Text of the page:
I woke up at 3am one night in March filled with dread, but I couldn’t quite put my finger on why. I turned on the lights and walked through the house, checking on my girls—Sophie, 7, and Juliette, 4—as well as the locks on the windows and the deadbolts on the doors. I peeked through the curtains in my bay window, looking to observe anything shady on the street. I checked my phone for texts and emails that might explain my nervousness.
Eventually, finding nothing out of order, I went back to bed. I never really fell asleep again, so I crankily started my day a couple of hours later, the sinking feeling still prevailing.
And then later that afternoon, as I sat at my desk in my office, it hit me: I had missed city camp registration. That might not sound like a big deal to you, but in Toronto, if you’re not on the registration website the moment it opens, with your course codes, a strong cup of coffee and sheer determination to get all of your activities, you’re out of luck. It’s wait lists for you, lady. And I did not have a Plan B.
I immediately jumped online to see what was still available (nothing) and to research and cost out private camps. By the end of the afternoon, I’d cobbled together a haphazard schedule of too expensive options I was really lukewarm on. So I decided to sleep on it (or not sleep on it, as the case may be) for one more night.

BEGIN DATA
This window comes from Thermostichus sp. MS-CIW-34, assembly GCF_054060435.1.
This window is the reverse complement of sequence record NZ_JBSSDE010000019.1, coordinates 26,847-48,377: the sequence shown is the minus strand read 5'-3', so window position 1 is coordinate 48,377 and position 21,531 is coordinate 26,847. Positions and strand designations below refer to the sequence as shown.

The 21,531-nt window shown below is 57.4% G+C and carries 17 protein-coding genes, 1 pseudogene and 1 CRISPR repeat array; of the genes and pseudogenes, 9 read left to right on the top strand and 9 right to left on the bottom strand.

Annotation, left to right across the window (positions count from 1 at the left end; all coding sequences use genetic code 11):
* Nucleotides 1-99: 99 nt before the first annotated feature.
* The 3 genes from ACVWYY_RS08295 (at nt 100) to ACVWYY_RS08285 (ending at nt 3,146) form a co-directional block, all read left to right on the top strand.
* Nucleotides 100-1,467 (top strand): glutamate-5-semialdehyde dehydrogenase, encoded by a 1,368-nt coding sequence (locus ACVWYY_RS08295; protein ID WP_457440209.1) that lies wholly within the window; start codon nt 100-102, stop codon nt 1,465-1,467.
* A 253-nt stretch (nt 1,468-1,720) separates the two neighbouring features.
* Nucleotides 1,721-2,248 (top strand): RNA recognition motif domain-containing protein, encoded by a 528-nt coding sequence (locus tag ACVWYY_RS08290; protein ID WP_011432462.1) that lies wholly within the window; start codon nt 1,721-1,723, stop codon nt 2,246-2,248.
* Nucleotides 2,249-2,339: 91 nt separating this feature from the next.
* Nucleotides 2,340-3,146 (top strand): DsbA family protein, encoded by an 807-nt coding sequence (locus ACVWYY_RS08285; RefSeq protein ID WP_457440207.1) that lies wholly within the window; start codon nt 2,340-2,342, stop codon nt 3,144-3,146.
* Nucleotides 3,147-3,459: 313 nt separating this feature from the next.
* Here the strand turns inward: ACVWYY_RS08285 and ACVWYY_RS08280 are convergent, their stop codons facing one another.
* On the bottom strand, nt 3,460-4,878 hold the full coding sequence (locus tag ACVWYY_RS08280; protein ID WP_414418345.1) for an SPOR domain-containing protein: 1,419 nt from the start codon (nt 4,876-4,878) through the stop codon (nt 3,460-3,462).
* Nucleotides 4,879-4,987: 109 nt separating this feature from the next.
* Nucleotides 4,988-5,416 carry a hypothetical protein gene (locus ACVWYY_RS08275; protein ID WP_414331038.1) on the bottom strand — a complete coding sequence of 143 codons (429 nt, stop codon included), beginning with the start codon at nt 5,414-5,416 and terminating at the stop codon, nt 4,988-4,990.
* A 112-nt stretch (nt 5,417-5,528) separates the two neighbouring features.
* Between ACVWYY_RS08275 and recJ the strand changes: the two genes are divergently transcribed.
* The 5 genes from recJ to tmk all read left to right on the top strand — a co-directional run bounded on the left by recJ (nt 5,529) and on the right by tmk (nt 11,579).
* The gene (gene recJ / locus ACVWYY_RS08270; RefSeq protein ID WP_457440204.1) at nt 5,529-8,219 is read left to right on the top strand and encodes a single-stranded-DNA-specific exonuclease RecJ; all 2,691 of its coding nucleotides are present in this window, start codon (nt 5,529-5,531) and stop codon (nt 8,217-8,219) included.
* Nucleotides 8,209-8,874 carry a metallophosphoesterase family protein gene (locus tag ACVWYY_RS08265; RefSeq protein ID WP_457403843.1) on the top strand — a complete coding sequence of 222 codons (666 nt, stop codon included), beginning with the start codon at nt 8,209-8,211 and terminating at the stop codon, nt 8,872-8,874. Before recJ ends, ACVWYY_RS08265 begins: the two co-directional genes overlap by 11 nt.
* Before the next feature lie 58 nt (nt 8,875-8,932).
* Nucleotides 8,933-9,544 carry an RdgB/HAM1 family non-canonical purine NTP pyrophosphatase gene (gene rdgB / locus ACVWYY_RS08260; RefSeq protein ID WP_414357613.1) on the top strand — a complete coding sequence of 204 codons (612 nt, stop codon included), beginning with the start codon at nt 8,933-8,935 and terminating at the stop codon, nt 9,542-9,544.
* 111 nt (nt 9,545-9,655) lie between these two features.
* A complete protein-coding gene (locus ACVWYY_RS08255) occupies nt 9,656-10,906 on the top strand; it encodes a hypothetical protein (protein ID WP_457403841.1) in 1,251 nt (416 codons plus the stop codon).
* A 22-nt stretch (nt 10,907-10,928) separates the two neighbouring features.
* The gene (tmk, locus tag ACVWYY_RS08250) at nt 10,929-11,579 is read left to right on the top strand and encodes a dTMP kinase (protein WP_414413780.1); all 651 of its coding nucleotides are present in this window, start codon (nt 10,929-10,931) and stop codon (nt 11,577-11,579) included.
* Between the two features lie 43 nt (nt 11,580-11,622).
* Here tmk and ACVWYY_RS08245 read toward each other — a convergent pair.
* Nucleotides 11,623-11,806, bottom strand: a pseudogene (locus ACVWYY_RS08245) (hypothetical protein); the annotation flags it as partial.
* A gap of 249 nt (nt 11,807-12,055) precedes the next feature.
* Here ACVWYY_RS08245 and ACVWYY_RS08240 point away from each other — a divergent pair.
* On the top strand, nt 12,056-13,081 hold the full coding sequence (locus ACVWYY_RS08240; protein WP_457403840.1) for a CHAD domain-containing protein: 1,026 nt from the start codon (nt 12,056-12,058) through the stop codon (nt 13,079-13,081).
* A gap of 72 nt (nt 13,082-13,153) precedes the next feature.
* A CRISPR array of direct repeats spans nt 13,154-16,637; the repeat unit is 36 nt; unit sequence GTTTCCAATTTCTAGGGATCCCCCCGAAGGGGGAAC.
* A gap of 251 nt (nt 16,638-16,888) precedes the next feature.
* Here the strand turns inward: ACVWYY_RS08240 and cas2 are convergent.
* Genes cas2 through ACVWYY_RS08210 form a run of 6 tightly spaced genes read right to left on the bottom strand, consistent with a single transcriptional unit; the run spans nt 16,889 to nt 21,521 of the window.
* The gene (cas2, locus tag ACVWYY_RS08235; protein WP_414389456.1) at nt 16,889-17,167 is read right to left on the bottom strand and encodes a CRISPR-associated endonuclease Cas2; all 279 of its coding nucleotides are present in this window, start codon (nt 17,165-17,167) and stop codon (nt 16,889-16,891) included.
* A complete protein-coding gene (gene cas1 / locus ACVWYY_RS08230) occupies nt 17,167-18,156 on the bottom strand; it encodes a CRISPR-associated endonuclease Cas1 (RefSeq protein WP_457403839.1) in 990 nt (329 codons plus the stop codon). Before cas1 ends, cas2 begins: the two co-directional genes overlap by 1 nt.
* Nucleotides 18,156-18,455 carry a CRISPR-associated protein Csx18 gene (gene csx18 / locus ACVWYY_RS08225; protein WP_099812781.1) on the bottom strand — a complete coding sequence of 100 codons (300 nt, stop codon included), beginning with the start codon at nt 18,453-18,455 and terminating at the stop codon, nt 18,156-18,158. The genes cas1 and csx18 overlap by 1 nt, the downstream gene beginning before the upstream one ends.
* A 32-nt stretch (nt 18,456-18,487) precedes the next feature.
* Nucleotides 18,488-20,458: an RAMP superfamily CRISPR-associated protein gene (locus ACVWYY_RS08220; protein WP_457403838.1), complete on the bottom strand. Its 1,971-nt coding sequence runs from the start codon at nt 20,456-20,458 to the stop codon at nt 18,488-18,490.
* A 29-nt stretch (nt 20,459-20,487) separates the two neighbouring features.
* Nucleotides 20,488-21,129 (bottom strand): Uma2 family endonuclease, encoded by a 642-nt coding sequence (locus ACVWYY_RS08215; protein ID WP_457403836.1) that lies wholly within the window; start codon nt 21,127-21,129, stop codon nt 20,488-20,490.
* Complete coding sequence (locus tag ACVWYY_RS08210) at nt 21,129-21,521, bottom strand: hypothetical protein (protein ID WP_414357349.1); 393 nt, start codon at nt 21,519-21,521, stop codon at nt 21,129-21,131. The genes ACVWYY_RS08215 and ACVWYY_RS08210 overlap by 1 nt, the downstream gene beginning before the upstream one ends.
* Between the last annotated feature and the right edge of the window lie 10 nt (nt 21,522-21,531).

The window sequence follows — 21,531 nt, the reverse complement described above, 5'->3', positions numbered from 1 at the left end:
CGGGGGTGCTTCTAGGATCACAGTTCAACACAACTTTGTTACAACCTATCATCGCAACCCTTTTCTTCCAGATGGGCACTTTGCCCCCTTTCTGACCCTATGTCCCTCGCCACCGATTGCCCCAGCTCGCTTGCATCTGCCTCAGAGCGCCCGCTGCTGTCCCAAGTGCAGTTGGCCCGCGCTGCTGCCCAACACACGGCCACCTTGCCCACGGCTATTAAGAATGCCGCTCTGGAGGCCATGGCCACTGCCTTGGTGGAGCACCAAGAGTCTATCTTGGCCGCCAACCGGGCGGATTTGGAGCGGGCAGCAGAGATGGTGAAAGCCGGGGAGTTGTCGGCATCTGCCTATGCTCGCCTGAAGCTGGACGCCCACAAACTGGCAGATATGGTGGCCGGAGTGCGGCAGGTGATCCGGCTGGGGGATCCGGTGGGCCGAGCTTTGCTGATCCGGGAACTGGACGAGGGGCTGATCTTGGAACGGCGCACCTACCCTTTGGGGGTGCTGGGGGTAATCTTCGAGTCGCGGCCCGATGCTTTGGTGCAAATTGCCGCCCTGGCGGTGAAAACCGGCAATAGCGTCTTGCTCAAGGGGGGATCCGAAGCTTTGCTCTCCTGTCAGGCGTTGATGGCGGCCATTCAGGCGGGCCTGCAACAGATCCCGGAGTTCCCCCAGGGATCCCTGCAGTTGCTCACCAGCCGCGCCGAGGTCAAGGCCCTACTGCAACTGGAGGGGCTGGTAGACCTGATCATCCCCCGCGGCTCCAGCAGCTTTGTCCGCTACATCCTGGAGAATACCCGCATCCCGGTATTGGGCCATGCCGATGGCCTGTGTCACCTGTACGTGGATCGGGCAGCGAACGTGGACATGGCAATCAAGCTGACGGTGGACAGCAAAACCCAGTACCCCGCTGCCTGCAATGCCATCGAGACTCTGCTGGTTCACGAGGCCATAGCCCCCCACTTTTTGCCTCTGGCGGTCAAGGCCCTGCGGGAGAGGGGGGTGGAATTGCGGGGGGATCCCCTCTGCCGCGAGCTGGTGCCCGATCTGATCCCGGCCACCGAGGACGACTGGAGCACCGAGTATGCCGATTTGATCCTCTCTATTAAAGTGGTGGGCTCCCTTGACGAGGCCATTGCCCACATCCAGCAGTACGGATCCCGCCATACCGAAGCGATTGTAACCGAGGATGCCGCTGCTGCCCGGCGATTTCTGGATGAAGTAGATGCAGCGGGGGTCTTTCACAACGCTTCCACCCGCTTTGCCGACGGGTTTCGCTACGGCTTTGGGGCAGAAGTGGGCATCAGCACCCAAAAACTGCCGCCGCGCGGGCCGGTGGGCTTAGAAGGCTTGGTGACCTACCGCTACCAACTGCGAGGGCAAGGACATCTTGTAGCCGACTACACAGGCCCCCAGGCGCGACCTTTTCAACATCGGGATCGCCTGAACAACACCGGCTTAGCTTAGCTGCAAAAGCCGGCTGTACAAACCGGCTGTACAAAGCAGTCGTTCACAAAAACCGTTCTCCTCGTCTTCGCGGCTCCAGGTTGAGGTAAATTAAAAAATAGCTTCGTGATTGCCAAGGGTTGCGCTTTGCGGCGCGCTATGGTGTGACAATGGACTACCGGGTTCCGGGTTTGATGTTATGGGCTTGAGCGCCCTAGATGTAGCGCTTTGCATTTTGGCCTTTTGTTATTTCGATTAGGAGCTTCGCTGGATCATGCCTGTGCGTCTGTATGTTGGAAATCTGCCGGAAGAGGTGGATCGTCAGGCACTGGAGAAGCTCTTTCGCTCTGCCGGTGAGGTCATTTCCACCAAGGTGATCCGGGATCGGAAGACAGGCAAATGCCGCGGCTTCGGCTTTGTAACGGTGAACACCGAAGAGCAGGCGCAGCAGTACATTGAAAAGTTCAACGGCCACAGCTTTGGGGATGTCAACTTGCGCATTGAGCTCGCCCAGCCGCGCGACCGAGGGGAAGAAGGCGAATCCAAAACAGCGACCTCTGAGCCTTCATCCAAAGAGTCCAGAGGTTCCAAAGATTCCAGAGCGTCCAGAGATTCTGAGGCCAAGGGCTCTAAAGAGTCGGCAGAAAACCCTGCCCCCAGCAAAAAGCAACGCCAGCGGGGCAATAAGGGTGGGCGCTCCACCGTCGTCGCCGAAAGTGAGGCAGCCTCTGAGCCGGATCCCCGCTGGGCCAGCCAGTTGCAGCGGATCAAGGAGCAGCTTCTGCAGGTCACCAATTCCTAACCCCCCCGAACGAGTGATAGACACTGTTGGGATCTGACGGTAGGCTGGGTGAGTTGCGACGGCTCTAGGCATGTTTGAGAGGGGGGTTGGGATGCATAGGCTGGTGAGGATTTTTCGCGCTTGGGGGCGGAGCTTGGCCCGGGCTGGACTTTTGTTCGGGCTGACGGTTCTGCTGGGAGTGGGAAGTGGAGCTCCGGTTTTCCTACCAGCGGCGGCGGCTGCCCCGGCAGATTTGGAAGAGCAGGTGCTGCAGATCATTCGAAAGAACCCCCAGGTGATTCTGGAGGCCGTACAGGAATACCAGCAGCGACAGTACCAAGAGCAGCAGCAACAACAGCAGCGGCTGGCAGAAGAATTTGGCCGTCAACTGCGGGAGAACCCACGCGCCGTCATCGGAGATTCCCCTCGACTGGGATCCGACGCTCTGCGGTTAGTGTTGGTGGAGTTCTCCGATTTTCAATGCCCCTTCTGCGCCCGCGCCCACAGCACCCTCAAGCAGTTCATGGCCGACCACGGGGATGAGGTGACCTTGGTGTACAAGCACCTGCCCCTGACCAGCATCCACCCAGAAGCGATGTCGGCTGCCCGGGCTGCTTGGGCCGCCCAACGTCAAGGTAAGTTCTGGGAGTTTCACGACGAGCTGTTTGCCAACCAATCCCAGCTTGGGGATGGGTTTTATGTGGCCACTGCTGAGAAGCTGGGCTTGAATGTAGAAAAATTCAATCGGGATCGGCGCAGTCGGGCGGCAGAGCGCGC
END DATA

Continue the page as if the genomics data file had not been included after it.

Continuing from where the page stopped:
As luck would have it, one of my oldest friends, Rebecca, called that night. It was just regular check-in, with standard catch-up chitchat, but I hung up thinking about all of the summer days we’d spent together as kids. And she wasn’t the only one—I’d grown up with three siblings, and in a neighbourhood where there was always someone to play with. My mom whistled from the front porch when it was dinnertime. Otherwise, we lived outside all summer. We didn’t need camp. We basically were camp. And that sealed it: My kids would have the kind of summer I had as a kid.*
Don’t get me wrong—they are registered for half-day activities here and there, and they are doing a couple of week-long specialty summer camps, but the rest of the time, I’m insisting they entertain themselves. Now, we’re two weeks in and an amazing thing has happened: They wake up, eat breakfast, get dressed and go outside. They’re spending more time in the backyard than ever. They’re colouring the sidewalk every shade of the rainbow. They’re making fairy gardens. They’re riding their bikes. They’re meeting neighbours we didn’t know before. They’re driving me nuts with their requests for freezies, or to go to the splash pad, but I will take it, given how joy-filled they seem.
I would never have thought my lack of organization would ever yield such positive results, but I’m honestly delighted I missed camp registration day. There are only so many childhood summers, and I’m so glad my kids are loving this one.
*I realize I’m so fortunate to work from home, to be able to supervise my kids during the day. For moms and dads who work outside of the home, try the 1980s summer approach in the evenings and on weekends. I highly recommend it. (For now, anyway. We’ll see how I feel by Labour Day.)